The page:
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Tuesday, March 31, 2015

Thoughts on Robert Frost, casting his dramas

It's a familiar fact that in theater, roles written for men outnumber roles written for women. By a ratio of 2:1.*

Avatar Repertory Theater, in its six year history of producing live, virtual theater, has usually counted in its roster about equal numbers of male and female voice actors. We've filled our character lists by casting women's voices as men and, more often, adapting our play scripts to change roles from male to female. Since our visual characters are avatars, it's easy enough for a female actor to put on a male avatar and get on stage. My real life theater training and experience was in opera, and singing trouser roles to cover castrati parts seemed merely practical. How else to put the show on?

A.R.T.'s been doing it from nearly the beginning with our second show, Shakespeare's The Tempest in 2009. Rowan Shamroy was a kind and wise Gonzalo, using the character's age to disguise her quite female voice, and both Ariel and Trinculo were played by different women on different nights, as women, and it made no difference to the comedy. Barf jokes are barf jokes for either sex.

Six years and hundreds of shows later, we've cheerfully recast parts or rewritten roles from Sophocles to Dickens to Philip K. Dick.

Then we came to Robert Frost's drama poetry from "North of Boston", performed last February and one of the shows we can take into repertory. I wrote the adaptation and changed a couple of parts to be played by a woman - the lawyer in "The Self-Seeker", and the night clerk in "A Hundred Collars". No problem.

We were performing seven pieces with two men and two women, so in the course of working out the blocking problems and needing to even out the sequence of voices, I cast the unnamed part of the neighbor in "The Housekeeper" as a women.

Throughout this piece we are never told who this person is, what the relationship is to either of the other characters, or even why in the scene. Neighbor seems to be there as a sounding board for the old woman, asking questions to get the story told. We only even know that Neighbor is male when John comes in on the next to the last line to say "Just the man I'm after". So I changed the line to "Just the one I'm after", cast the incomparable MadameThespian Underhill in the role (and in truth felt some security with her there while I tackled the old woman), and we went to rehearsal.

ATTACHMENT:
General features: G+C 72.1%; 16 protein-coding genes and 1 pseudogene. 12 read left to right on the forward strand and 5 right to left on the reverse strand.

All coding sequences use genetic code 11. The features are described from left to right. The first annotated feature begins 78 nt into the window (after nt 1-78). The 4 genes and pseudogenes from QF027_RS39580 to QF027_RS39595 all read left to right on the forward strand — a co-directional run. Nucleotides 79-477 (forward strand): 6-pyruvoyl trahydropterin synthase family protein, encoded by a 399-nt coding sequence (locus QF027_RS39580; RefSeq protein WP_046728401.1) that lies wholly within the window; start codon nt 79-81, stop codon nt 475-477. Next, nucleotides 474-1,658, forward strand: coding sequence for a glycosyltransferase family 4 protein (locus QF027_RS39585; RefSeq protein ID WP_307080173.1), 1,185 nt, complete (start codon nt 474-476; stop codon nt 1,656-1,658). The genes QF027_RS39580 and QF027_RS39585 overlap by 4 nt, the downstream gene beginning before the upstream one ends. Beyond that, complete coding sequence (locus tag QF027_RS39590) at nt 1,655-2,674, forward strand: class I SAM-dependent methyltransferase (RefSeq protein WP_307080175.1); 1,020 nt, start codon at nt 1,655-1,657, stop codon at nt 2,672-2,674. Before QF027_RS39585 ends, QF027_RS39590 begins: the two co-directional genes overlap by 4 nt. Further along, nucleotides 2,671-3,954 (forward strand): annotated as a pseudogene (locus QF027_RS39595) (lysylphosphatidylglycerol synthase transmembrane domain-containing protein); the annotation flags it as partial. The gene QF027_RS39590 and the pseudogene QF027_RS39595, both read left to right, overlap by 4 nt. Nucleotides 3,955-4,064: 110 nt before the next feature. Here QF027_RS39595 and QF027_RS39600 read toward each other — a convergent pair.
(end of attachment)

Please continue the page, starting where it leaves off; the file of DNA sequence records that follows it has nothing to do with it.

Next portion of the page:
A third of the way through the first reading she stops. "Ada, this isn't working. Who is this person?" We talk. We try to fix it. It's just not working, and I don't know why. Our four actors for this show encompass a combined experience of nearly a hundred years of theater, a gifted writer and a retired English professor. We know how to fix this stuff! But no. One word changed, and the thing is broken.

So since we have very limited rehearsal time, I didn't have a piece to replace it with and already had the publicity out, I recast the role with Iain McCracken (Sodovan Torok). He was understated and perfect, the thing sounded fine. Problem solved.

But I felt as though a significant part of my internal landscape of words had sheared off. I grew up north of Boston. I can't remember a time when I didn't know some Frost poetry. It was part of every school year, part of the landscape. Familiar. Take the other road. A well-built wall. Stars don't talk to us, we talk to them. I thought I got it, like breathing. Who knew who the neighbor was? Who cared? It turns out that if Frost is writing it, we have to pay attention.

*The Guardian Women in theatre: how the '2:1 problem' breaks down 
Huffington Post Theater's Audiences Are Mostly Female: Why Not the Roles?

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